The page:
Welcome to the rivalry that isn't. Well, maybe that's not exactly right.
For all the history of these teams – the Jets have Joe Namath and Super Bowl III while the Giants have Lawrence Taylor, the David Tyree catch and three titles – none of it intersects. There is no moment that defines this rivalry, just 11 largely nondescript games over the past 42 years. At least not until Christmas Eve, when the teams face off with their seasons on the line. Sure, the Jets may only be a just-above-average 8-6 and the Giants are a perfectly middling 7-7 (getting here in the midst of a 1-5 tailspin), but this game has actual subplots. There are immediate issues (both are trying to maintain control of their playoff chances) and long-term (the Jets badly want to overtake the Giants as the New York football franchise).
There's even a cool individual battle as the Jets' Plaxico Burress faces Giants coach Tom Coughlin for the first time in a game that counts since the wide receiver, who caught the game-winning TD pass in the Super Bowl four seasons ago, was sent to prison and cut by the Giants for his 2008 gun incident.
In that regard, this game is perfectly set up to be the first one that fans of both teams can really get excited about.
"[There's] a lot riding on this one," Giants defensive end Justin Tuck said Sunday. Tuck was a tad guarded after the Giants had just been embarrassed by the Washington Redskins. Likewise, the Jets were humbled later Sunday by the Philadelphia Eagles at the other end of the Jersey Turnpike. Sunday and Monday weren't time for big talk by either team.
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By Saturday, expect that those stinging losses will be replaced by a chance to both gain momentum and stick a fork in the crosstown rival.
"Pretty interesting situation," Burress said.
By game time, there will be plenty of the teams' fans talking about the promise Jets coach Rex Ryan made in his book "Play Like You Mean It".
"We are going to take over the town whether the Giants like it or not, so those fans on the fence that like both teams are going to be Jets fans in the end," Ryan said as part of a diatribe that went on for the better part of 11 pages.
Until now, however, the rivalry between these teams has been limited to their annual preseason matchups and a bunch of chatter. There was Jets owner Woody Johnson complaining about the Giants getting to play the first regular season game at the MetLife Stadium in 2010. There was Giants owner John Mara suggesting his team would never appear on "Hard Knocks", in contrast to the Jets who were playing to the HBO crowd in 2010.
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There is the constant view that the Giants are part of football royalty while the Jets are little more than nouveau riche party crashers. When New York was awarded the 2014 Super Bowl, Johnson and Mara looked about as comfortable together on stage as Newt Gingrich and his half-sister Candace.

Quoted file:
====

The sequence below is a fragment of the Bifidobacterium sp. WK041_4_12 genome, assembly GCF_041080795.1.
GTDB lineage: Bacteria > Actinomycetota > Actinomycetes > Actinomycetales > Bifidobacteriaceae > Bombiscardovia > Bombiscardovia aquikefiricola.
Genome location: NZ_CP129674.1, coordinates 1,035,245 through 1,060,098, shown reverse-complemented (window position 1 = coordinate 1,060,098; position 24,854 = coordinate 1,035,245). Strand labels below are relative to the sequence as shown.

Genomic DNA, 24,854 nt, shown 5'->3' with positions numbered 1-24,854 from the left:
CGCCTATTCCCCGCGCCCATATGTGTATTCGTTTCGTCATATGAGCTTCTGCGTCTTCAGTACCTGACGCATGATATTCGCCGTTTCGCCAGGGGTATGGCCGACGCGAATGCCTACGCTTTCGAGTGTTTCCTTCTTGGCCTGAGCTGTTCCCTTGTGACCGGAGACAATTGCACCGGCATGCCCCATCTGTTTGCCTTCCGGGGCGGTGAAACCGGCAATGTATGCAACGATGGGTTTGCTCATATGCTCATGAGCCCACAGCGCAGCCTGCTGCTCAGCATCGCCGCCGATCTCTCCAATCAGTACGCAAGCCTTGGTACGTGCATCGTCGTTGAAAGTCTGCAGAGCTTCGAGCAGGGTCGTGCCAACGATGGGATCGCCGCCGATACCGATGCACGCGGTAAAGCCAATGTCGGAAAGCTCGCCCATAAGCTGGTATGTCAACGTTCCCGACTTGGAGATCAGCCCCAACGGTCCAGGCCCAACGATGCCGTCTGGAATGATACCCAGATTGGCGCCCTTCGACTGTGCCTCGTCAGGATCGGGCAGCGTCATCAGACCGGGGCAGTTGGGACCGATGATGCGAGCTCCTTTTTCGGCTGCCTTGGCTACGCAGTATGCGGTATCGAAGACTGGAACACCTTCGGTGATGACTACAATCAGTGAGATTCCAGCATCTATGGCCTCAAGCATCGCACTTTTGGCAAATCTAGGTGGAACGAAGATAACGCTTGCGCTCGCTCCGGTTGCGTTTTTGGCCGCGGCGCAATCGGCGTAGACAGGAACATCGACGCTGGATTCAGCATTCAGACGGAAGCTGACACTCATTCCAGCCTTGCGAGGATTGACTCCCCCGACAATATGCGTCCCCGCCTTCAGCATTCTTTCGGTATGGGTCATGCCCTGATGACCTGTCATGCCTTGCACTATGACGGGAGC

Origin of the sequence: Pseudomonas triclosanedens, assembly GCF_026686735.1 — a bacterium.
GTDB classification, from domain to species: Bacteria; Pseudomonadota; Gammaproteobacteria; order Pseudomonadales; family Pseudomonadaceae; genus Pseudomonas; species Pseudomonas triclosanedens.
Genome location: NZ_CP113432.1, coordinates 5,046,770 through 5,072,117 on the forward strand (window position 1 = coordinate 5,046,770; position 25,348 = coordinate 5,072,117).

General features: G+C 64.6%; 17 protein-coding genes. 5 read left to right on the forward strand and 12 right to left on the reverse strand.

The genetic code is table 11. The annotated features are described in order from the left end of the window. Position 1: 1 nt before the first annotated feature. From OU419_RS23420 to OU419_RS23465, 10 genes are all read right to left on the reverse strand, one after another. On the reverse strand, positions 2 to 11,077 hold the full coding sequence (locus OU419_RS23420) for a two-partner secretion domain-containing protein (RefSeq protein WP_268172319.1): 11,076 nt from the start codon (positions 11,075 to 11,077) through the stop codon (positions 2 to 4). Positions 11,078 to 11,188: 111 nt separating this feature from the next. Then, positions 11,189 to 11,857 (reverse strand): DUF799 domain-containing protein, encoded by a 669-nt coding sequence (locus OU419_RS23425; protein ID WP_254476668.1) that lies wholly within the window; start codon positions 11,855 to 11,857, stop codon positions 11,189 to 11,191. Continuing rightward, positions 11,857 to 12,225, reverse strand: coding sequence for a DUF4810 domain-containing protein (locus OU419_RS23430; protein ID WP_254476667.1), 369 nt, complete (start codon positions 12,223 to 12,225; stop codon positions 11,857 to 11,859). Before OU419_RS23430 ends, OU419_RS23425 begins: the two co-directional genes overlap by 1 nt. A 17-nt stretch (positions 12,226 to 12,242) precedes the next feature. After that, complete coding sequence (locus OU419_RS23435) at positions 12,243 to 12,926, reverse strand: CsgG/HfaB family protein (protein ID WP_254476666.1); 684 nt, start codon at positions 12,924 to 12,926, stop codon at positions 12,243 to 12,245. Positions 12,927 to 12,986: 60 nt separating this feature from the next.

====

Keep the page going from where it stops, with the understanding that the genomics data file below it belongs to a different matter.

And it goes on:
Fact is, this rivalry has so little on-field history that it rivals the Invasion of Grenada in terms of significance. The Yankees and the Mets – featuring the rage of Roger Clemens against Mike Piazza – has featured more vicious combat. Of the 11 times the football teams have played, the only time both were on the way to the playoffs was in 1981. Even then, the game was in the middle of the season and didn't appear to have as much on the line.
Worse, the only other time the teams played when they were in the midst of winning seasons was 1988, when they faced off in the season finale. That game has some significance because the Jets, who finished 8-7-1, managed to knock the 10-6 Giants out of the playoffs with a victory.
[ Playoff picture: Current AFC/NFC playoff seeds ]
The only other time the game has been remotely interesting was when Bill Parcells, who led the Giants to their first two Super Bowl victories, coached the Jets against the Giants in 1999. However, even Parcells' presence couldn't do much to dress up a game that featured a 4-7 Jets squad against a 5-6 Giants team.
Not exactly the stuff of rivalries.
On Saturday, that has a chance to change. The Jets-Giants game could be something really special for the first time.
Tough 'Luck' for Colts?
All that discussion of Andrew Luck getting drafted by Indianapolis could end up being a bunch of hot air if the Colts beat 4-10 Jacksonville and/or 10-4 Houston in the final two games of the season. Basically, the Colts have zero chance to get the No. 1 overall pick if they finish in a tie with 2-12 Minnesota for the worst record in the NFL. The Colts have a better chance if they finish in a tie with 2-12 St. Louis. The first tiebreaker for draft position is the combined record of the opponents for each team. In this situation, the team that faces the worst set of opponents gets the better pick. With two games left, Minnesota's opponents have a combined record of 98-84. Indianapolis' opponents are 105-77 and St. Louis' are 107-75. As for the final two games, Minnesota faces 5-9 Washington and 7-7 Chicago, two opponents the Vikings have a reasonable chance to beat. As for St. Louis, you can pretty much lock up a 2-14 finish as the Rams end the season with 10-4 Pittsburgh and 11-3 San Francisco.